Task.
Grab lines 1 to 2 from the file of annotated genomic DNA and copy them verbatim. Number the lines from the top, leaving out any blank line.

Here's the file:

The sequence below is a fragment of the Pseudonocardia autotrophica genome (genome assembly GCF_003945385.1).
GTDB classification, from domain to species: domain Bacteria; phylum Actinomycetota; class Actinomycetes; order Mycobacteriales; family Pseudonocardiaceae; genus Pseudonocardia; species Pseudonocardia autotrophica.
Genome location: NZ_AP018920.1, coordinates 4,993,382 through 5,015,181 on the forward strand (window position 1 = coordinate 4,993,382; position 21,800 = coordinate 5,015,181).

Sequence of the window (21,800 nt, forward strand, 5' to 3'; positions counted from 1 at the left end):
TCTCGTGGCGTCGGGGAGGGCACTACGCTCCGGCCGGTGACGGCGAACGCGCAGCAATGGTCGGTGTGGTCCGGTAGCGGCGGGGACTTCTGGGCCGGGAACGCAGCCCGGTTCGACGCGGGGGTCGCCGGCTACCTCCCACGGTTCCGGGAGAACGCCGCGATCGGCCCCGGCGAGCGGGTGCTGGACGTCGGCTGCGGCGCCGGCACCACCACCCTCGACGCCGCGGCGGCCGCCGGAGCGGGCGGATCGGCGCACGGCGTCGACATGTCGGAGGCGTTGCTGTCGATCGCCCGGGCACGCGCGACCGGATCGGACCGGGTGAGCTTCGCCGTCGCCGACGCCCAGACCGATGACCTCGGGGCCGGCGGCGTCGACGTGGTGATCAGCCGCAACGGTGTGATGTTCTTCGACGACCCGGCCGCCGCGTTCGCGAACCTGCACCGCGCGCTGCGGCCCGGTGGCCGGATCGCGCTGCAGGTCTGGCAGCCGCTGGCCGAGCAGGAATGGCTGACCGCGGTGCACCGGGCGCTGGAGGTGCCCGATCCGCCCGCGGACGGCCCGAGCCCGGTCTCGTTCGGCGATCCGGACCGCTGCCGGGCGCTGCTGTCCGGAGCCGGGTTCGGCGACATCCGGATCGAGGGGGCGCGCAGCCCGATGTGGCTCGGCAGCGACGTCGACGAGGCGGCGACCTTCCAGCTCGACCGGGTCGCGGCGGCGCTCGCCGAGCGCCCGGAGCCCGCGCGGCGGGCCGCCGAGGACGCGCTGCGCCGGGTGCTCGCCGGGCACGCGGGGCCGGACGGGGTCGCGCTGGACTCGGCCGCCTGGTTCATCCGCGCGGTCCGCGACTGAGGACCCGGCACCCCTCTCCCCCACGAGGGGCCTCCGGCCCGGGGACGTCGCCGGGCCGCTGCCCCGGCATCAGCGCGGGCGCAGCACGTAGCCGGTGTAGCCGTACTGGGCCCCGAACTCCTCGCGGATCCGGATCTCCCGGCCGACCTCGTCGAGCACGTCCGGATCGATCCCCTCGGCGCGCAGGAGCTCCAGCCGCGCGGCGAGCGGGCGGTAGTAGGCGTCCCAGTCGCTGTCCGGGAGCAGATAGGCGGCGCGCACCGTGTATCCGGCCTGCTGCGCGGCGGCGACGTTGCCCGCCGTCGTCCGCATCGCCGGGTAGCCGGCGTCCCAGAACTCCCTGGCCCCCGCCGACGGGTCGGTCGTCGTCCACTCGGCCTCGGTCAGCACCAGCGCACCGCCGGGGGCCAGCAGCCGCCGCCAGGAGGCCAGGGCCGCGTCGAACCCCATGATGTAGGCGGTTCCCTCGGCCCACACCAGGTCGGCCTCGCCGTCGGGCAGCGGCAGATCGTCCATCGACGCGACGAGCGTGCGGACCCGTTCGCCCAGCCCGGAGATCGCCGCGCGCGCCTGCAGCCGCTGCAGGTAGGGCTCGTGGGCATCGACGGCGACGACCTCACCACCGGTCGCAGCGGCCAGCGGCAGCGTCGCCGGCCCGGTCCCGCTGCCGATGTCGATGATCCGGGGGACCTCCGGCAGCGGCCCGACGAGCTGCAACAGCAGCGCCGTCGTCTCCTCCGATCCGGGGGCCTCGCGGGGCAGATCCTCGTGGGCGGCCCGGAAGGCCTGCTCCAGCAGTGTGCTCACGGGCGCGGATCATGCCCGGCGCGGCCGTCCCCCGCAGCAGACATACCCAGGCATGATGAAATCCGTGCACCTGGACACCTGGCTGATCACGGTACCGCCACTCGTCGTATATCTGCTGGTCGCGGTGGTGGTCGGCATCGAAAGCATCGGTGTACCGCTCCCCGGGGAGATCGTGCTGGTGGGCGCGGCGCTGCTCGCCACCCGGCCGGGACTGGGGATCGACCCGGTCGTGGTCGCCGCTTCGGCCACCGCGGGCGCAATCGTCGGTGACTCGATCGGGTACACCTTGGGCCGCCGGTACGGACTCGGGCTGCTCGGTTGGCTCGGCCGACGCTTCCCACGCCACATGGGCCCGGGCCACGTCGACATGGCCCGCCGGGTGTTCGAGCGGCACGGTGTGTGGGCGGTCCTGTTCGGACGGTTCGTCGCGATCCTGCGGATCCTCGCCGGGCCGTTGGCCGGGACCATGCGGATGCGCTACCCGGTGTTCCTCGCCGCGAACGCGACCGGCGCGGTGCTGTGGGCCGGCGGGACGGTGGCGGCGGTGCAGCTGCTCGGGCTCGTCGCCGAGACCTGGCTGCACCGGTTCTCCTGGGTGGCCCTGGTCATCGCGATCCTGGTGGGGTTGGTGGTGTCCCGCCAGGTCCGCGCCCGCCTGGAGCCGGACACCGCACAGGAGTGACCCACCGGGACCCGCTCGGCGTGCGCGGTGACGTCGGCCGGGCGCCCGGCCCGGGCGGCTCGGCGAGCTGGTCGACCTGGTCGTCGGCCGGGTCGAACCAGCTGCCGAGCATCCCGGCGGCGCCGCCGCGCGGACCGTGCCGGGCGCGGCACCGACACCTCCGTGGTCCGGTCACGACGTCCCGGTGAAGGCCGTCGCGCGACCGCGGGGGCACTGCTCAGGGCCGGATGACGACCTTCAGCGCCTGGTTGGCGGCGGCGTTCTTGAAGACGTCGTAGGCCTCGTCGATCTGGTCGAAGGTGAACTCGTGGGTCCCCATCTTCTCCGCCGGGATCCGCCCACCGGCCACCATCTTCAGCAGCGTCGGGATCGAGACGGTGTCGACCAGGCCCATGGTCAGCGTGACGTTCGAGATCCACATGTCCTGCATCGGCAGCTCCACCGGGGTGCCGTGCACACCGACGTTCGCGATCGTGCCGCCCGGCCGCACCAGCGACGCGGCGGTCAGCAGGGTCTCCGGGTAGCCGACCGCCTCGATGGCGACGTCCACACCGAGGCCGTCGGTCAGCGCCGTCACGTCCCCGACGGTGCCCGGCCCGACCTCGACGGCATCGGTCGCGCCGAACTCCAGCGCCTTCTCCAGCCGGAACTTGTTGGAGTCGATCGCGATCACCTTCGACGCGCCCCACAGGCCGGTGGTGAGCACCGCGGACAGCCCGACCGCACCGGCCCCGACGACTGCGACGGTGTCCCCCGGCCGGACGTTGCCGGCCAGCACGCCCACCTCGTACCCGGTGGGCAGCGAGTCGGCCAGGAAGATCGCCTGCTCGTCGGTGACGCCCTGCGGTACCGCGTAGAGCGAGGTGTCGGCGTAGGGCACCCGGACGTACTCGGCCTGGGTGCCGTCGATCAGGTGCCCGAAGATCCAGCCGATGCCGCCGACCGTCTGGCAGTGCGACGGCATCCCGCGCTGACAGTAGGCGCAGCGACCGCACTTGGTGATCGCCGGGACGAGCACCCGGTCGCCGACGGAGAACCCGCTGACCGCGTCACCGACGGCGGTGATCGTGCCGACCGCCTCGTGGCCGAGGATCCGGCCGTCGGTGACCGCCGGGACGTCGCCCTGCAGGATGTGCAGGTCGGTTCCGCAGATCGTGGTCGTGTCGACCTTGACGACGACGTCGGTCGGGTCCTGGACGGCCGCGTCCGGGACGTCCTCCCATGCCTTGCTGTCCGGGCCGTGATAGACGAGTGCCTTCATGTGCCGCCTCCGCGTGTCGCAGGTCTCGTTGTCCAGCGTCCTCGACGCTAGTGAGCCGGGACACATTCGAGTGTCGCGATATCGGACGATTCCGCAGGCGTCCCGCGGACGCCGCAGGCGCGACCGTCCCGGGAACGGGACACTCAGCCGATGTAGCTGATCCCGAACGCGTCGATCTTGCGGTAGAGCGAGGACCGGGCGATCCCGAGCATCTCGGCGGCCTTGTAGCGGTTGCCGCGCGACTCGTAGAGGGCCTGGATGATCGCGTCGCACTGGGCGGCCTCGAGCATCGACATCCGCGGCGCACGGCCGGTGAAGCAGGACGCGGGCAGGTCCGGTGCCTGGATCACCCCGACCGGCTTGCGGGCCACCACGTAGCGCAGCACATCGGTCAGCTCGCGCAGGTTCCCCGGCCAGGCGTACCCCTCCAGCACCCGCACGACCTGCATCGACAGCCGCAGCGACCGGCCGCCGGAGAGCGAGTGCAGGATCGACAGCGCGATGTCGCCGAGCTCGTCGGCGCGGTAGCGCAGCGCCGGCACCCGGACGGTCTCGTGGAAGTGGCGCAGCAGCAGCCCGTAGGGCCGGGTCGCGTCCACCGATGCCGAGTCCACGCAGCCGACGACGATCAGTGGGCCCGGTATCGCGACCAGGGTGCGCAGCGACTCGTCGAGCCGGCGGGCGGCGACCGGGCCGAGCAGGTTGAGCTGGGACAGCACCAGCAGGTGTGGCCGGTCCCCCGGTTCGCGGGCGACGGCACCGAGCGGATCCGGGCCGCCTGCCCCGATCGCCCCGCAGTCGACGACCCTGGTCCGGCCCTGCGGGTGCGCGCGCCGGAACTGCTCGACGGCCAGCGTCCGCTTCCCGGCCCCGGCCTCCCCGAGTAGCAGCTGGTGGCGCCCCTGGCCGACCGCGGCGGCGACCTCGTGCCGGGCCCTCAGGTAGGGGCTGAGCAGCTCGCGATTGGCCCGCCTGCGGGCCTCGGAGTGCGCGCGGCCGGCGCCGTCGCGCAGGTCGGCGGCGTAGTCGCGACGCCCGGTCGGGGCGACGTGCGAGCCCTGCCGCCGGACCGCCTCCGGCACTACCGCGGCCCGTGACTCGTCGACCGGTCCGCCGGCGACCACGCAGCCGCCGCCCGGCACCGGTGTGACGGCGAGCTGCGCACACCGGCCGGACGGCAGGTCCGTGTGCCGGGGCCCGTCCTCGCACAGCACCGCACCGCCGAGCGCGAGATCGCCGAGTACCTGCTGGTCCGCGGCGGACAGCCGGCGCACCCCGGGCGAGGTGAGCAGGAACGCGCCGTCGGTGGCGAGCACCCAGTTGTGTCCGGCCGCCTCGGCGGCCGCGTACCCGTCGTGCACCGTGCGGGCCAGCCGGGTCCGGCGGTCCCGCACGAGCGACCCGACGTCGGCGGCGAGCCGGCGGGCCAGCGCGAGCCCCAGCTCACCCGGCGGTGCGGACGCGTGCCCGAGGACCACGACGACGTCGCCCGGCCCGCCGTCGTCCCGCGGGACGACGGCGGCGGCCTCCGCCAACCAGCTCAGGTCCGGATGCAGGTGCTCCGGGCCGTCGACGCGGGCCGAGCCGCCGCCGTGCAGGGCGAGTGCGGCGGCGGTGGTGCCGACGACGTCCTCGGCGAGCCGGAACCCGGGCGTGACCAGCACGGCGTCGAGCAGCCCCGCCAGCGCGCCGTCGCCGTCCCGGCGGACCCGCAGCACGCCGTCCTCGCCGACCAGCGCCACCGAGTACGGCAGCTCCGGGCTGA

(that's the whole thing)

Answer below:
The sequence below is a fragment of the Pseudonocardia autotrophica genome (genome assembly GCF_003945385.1).
GTDB classification, from domain to species: domain Bacteria; phylum Actinomycetota; class Actinomycetes; order Mycobacteriales; family Pseudonocardiaceae; genus Pseudonocardia; species Pseudonocardia autotrophica.